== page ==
I thought this was fantastic because any good storyteller lives by the three Rs. Hence, I was disappointed WSJ did not go into more depth on why the three Rs are so effective. Luckily for you and me, I have this handy blog to talk all about it.
I think a very common misconception is that storytellers make it all up on the spot. When I tell a story, usually it’s an anecdote that I’ve spent time thinking about. I’ve carefully considered why a moment was meaningful and memorable. Reflection is critical to good storytelling because whenever we tell a story, there’s an implied understanding that this story is worth telling. By the end, your listener expects to know why you told that story at all. Some storytellers make the purpose clear from the get go while others build up to the takeaway. Either way is fine, but reflection on events is necessary in both.
Memorable moments are surprisingly easy to miss. I’m sure you’ve heard people lament how fast time flies or heard parents complain how quickly their cute babies became angsty teenagers. While it seems like the present is always running away from us, I think the reality is we are blind to our own forgetfulness and obliviousness. Reflection forces us to stop and take note. To take stock and evaluate. Storytellers make reflection a regular practice. Without it, we might not even realize we have a story to tell in the first place. Reflection probably looks different for each person. For me, I’ve been journaling on and off for the last 10 years. However, sometimes journaling doesn’t help me focus when my mind is buzzing with too many thoughts. When that happens, I find it easier to pair reflection with a physical activity like taking a walk or driving. Experiment with what works best for you. My only advice is not to try to do so when you’re already in bed, or you might end up sleeping through your reflection time.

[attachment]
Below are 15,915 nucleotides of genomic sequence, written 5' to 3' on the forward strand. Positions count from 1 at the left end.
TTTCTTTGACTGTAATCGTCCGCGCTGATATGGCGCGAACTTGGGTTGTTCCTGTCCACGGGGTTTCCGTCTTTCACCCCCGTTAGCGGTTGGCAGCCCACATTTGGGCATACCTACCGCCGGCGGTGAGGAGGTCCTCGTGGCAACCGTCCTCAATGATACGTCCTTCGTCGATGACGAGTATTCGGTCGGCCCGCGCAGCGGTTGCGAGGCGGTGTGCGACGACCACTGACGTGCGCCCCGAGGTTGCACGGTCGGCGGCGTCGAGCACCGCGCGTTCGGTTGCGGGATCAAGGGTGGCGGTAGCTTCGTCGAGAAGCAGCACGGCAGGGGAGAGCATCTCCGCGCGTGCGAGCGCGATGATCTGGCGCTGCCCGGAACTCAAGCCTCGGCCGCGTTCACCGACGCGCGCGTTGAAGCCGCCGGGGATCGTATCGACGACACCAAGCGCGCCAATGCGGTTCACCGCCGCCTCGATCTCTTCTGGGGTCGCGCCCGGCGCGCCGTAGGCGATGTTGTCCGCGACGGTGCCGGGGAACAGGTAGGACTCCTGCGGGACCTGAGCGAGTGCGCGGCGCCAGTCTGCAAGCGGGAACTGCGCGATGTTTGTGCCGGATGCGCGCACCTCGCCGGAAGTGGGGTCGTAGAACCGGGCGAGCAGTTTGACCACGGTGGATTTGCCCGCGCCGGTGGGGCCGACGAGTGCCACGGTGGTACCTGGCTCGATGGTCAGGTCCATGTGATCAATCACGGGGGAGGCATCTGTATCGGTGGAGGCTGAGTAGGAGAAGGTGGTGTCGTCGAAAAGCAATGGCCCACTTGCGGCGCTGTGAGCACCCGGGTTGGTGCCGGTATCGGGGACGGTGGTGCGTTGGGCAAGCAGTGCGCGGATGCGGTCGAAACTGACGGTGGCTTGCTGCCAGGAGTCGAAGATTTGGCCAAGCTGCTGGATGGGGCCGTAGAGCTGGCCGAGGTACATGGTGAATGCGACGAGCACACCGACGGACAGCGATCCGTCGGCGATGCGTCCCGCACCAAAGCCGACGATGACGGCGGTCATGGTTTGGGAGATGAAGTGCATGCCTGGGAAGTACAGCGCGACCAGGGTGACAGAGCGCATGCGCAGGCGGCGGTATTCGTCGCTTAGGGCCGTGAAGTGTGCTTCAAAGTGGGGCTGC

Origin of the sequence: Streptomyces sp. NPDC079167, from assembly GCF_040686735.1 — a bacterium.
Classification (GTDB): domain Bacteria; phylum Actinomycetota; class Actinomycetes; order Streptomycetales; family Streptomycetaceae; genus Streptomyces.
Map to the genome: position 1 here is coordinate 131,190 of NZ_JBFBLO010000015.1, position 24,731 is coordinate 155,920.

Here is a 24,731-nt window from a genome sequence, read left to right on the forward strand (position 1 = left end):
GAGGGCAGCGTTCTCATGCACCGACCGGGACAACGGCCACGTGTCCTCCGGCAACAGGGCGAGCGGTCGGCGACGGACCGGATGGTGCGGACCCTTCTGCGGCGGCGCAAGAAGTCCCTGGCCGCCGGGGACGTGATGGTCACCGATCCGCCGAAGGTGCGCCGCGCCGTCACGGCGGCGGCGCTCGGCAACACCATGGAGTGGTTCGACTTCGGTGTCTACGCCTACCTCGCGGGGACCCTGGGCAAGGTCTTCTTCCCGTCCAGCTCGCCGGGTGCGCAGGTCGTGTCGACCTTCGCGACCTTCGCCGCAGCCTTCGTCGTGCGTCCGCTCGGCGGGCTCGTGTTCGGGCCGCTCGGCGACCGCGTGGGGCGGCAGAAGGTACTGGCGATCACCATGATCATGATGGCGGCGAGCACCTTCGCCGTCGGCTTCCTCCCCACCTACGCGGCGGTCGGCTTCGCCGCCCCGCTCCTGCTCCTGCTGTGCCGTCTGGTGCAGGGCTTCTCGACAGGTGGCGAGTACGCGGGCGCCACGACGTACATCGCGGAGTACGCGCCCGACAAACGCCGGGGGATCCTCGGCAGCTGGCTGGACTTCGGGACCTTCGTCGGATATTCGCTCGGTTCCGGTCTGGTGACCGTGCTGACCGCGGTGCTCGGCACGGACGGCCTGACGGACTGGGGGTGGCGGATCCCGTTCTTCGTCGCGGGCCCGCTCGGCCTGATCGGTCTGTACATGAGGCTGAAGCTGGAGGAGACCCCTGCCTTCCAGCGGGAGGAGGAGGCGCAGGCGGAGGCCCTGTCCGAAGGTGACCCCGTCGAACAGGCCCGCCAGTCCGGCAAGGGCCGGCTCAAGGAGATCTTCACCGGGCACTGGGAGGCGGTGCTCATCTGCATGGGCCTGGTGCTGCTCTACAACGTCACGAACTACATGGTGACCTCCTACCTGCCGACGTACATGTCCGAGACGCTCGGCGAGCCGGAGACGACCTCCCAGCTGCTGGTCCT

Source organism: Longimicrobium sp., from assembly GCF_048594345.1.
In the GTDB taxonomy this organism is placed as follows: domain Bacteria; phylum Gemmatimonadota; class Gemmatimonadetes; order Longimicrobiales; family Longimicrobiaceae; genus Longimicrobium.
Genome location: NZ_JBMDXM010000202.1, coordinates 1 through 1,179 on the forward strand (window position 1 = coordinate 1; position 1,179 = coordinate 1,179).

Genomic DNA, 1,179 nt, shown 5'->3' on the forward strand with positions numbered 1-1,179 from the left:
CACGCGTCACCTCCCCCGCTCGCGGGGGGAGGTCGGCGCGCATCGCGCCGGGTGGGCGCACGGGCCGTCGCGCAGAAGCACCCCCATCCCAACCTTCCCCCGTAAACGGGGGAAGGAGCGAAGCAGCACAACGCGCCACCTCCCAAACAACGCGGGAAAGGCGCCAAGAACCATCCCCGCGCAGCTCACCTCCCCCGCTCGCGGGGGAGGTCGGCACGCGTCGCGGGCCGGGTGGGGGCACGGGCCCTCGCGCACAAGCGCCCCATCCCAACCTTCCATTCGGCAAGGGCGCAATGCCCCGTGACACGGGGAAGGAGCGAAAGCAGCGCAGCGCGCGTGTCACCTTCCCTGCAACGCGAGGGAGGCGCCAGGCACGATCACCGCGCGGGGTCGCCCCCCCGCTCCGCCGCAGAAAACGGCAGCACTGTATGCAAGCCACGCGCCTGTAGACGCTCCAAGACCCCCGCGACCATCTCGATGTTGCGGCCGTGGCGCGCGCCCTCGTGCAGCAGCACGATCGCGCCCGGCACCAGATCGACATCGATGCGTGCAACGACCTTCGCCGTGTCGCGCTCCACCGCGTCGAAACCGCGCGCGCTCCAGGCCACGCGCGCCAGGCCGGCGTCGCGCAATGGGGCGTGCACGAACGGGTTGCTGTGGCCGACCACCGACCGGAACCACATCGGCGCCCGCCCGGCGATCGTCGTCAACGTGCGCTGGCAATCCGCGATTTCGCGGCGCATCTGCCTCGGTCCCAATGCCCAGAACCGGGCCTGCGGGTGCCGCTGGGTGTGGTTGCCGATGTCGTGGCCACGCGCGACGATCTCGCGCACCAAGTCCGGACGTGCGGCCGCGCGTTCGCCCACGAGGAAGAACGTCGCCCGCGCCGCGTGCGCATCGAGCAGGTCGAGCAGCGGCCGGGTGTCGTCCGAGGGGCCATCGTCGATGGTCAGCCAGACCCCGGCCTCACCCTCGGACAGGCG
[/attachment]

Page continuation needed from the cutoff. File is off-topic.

A story might take a few minutes to tell, but every great story is preceded by a long time of reflection.